In an attempt to prevent gun purchases from falling through the cracks, the FBI will hire 230 more examiners to process background checks, the White House said.
In advance of the announcement, the president asserted he has the “legal authority” to act here. The president finalized the plan after meeting Monday with Attorney General Loretta Lynch, FBI Director James Comey and other top officials.
“The recommendations that are being made by my team here are ones that are entirely consistent with the Second Amendment,” Obama said Monday, claiming they could “potentially save lives.”
The revived push to tighten America’s gun laws via executive action, however, has resulted in a backlash on Capitol Hill and the campaign trail.
Republicans made clear they would fight the administration and accused the president of overstepping.
Rep. John Culberson, R-Texas, who chairs a key appropriations panel, warned Lynch on Monday that he would “use every tool at my disposal to immediately restrict” DOJ funding if the department proceeds with “new restrictions on our Constitutional rights.”
Republican presidential front-runner Donald Trump vowed to reverse any such actions if he’s elected.
"I will veto that. I will un-sign that so fast," Trump said Saturday at a campaign rally in Biloxi, Miss.
While Obama took heat from Republicans, supporters of stronger action on gun control applauded the president’s new push.
"We definitely think there are things he can do," said Dan Gross, president of the Brady Campaign to Prevent Gun Violence, which advocates for expanding background checks. Gross says his recent conversations with White House aides have left him hopeful.
"It's very clear that the White House is feeling emboldened," he said.
On Thursday, Obama will take his argument to prime time, participating in a town hall discussion of gun violence on CNN. He's slated to make his case for changes in his State of the Union address on Jan. 12.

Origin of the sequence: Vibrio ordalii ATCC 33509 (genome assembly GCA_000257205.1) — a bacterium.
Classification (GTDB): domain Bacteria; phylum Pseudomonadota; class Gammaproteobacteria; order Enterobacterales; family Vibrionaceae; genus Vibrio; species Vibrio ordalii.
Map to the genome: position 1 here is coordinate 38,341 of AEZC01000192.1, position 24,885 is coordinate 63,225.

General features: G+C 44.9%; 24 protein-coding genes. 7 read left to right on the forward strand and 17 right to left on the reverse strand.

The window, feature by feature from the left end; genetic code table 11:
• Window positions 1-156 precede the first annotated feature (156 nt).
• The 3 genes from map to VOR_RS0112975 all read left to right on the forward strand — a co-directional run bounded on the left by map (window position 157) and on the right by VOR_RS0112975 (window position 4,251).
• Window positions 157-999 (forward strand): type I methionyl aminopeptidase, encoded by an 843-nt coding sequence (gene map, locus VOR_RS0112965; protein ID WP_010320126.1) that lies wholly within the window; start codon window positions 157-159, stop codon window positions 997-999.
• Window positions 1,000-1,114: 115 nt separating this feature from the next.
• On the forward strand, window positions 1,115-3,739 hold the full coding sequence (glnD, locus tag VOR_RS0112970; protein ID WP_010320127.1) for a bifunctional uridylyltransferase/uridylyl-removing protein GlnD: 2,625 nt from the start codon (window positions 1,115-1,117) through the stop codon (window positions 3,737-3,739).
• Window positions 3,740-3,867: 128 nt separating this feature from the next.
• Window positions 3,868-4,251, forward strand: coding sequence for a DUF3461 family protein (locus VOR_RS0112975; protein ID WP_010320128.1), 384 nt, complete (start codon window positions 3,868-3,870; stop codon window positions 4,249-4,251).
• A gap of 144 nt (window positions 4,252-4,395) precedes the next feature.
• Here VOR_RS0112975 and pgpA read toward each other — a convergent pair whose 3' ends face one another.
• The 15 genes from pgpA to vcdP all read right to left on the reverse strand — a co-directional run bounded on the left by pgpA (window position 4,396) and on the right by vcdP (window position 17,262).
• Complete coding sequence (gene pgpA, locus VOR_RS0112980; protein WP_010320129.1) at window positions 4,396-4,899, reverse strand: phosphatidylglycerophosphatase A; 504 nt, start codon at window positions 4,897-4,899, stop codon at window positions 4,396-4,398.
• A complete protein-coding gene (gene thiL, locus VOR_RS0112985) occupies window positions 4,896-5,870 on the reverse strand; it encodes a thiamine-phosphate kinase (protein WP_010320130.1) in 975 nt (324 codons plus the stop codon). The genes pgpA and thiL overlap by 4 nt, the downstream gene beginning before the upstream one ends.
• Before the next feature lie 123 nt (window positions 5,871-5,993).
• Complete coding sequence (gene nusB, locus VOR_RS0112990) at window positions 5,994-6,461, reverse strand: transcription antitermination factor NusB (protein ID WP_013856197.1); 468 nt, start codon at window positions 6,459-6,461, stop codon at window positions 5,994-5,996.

The high-profile rollout reflects a White House continuing to look for ways to wrap up unfinished business despite an uncooperative Congress.
After all but ignoring the issue in his first term, Obama changed course after the mass shooting at Sandy Hook Elementary in December 2012. Nevertheless, the president failed to push a package of gun measures through Congress, including one expanding background checks.
At the same time, Obama took nearly two dozen executive actions to tighten gun laws, but left a major expansion of background checks out of the mix.
But after the shooting at a community college in Roseburg, Ore. in October, Obama ordered his staff to redouble the effort to look for ways to work around Congress.
The background check provision rests in the murky realm of agency "guidelines," which carry less weight than formally issued federal regulations and can easily be rescinded. Lynch said the administration chose to clarify guidelines because it allowed the policies to be implemented immediately. Left unsaid was the fact that developing regulations would have dragged out likely until Obama's presidency ends and would have generated more opportunities for Republicans to intervene.
The new guidance still exempts collectors and gun hobbyists, and the exact definition of who must register as a dealer and conduct background checks remains exceedingly vague.
The Associated Press contributed to this report.